In short, if Paul isn't the nominee, Republicans will pray that he doesn't do anything more than quietly endorse their nominee. His supporters are looking for a champion who can advance their Libertarian cause. These Republicans mix with Dewey-Rockefeller types like oil and water. They hold more of a kindred spirit to disgruntled, anti-war Democrats who had become disgusted with slow movement in Iraq and Afghanistan. Obama's braintrust recognized this and dispelled any possible defection by ending the Iraq war as scheduled. As much as Republicans may loathe the way that Iraq was handled, they should be thankful that it is not a potential issue for a third party "peace" candidate.
So much will come down to Iowa. If Paul wins, then follows up his win with a strong showing in New Hampshire, the race will be on. It is highly possible for Tea Party candidates to say, "they have had enough" of the Republican establishment. Romney has never reached out to them. Paul, to many, is the Tea Party. Many Paul supporters feel that another four years of Obama, as distasteful as it might be "would be better" than acquiescing to the GOP establishment.
This would be the ultimate disaster for the Republican party. That's why it's important for conservatives in the party to unite behind one candidate. Then chances will be better to thwart Romney's nomination on the first ballot.
Currently Newt looks to be that alternative. But can he be elected? He thinks that he can! He lacks money and organization. If Paul pulls an upset in Iowa and he fails to win South Carolina, it might be end game for the speaker.
What about the rest of the pack? This is where it gets interesting. Bachmann and Perry will likely fight it out for 4th place in the Iowa caucus. If Perry finishes fourth and Paul wins, the Texas Governor will put all his marbles on South Carolina. His hope is that Bachmann, Santorum and Cain would throw their support behind him, as an alternative to Romney. Improbable, but not totally impossible! The key would be finishing ahead of Bachmann in Iowa.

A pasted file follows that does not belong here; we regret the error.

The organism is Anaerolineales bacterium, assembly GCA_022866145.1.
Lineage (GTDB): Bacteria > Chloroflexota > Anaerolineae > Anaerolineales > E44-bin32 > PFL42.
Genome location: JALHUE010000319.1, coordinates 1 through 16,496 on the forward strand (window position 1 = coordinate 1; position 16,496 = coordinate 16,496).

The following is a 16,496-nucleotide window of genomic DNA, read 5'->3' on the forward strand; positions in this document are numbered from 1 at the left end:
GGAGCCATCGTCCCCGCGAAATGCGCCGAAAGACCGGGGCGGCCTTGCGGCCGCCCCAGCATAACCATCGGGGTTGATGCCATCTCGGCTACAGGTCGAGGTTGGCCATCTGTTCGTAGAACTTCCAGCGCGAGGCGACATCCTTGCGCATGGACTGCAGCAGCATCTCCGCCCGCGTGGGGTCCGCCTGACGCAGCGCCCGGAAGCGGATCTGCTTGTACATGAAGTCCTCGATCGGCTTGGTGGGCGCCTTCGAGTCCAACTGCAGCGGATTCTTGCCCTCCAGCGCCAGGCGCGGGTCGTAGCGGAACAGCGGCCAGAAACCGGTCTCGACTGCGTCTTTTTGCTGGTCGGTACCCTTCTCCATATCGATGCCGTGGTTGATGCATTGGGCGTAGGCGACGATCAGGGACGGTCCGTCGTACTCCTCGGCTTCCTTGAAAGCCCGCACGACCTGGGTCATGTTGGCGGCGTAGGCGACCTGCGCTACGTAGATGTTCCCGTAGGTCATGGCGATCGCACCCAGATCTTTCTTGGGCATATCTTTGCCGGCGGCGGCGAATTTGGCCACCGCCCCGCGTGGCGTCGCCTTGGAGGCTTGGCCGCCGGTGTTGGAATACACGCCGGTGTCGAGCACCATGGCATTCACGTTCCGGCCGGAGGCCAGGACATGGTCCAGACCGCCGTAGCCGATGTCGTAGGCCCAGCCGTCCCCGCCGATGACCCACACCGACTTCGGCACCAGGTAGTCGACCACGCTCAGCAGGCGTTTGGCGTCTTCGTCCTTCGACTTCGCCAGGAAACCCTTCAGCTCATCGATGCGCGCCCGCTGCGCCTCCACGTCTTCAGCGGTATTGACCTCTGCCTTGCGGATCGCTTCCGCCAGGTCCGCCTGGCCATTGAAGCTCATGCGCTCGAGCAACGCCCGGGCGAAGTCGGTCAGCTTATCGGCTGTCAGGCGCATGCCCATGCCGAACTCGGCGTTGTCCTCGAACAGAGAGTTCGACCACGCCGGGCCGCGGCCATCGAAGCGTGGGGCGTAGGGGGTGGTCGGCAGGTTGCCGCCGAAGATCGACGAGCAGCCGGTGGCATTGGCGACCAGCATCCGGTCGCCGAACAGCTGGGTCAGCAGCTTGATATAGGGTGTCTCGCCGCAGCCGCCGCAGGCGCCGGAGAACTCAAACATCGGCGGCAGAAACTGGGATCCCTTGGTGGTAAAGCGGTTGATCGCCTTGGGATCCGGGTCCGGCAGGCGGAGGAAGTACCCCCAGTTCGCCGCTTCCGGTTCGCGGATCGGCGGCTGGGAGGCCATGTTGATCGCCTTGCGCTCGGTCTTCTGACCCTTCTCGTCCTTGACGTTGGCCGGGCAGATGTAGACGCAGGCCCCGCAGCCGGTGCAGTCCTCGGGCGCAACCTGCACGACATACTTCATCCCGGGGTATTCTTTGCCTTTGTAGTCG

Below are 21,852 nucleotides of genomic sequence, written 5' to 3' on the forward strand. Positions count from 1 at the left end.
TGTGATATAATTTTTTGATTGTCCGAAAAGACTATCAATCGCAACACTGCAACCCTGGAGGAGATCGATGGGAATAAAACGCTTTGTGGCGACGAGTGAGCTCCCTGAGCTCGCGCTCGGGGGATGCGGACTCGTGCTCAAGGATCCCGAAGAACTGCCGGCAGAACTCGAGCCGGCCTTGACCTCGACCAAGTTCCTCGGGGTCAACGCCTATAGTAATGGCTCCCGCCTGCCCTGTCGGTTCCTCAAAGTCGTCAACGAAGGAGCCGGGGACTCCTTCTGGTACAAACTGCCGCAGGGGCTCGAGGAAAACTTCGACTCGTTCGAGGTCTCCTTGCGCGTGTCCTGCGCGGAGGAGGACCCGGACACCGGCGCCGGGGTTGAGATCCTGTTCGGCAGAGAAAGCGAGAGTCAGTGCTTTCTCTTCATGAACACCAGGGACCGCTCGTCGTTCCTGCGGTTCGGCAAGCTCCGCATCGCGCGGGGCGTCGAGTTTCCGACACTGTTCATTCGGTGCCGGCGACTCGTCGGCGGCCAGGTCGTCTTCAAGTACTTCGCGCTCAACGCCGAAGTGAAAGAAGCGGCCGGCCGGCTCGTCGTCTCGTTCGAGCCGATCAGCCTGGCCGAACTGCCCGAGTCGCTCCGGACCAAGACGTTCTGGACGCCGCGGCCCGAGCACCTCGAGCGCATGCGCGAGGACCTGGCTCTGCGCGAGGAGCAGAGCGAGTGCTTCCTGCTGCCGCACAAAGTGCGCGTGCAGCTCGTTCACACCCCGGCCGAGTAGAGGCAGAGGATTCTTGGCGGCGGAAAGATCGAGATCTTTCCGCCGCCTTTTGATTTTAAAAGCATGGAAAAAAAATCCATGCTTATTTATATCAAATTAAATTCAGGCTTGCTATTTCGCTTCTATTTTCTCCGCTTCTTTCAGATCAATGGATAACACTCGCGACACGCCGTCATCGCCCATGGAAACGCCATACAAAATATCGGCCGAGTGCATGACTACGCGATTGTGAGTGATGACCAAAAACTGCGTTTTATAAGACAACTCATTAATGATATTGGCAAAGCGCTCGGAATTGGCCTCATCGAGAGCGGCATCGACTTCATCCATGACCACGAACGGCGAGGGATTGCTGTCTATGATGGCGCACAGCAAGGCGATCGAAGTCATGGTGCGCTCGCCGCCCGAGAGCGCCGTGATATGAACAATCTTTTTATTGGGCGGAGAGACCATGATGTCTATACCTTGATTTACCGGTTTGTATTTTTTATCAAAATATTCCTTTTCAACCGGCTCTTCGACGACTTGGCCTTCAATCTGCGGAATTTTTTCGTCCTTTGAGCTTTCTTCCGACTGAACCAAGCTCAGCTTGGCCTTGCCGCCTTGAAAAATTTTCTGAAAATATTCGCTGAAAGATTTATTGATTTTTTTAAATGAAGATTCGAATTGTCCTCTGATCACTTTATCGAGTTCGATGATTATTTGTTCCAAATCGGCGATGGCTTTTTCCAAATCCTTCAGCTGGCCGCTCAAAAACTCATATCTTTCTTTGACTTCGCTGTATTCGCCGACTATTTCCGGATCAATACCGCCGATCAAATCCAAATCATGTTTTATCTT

Surprisingly not in the discussion is Perry's historical ability to attract Hispanic voters. A major "bump" in the primary road that sent his candidacy spiralling(the tuition waiver) would become a key general election asset. Republicans must take at least 30% of the Hispanic vote to win the general election. 40%, the number posted by Perry in the Texas general election should be the objective. The remaining candidates, especially Romney will have problems with this key block of voters who now make up 16% of U.S. population.
In short, a stronger than expected Paul and a rejuvenated Perry(or Gingrich) could make the Tampa convention one for the ages. With new rules, it will be more difficult to win on the first ballot. This will work against Romney. In a state that is 15% Hispanic, his uncompromising position on immigration will come into focus. So will be his perceived inability to attract Latinos. Even though he might have the most delegates, a second(or third)ballot might find that alternative.
Could the Republicans ultimately turn "thumbs down" to the entire field? If no nominee surfaces by the third ballot, who knows. As improbable as it may appear, there are literally millions of registered Republicans who think that Marco Rubio would still be the best opponent to face Barack Obama in the November election.
Could anyone imagine a more difficult ticket for the Democrats to face than Marco Rubio for President and Condoleeza Rice for Vice President?
Rubio-Rice does have a ring to it!
Post a Comment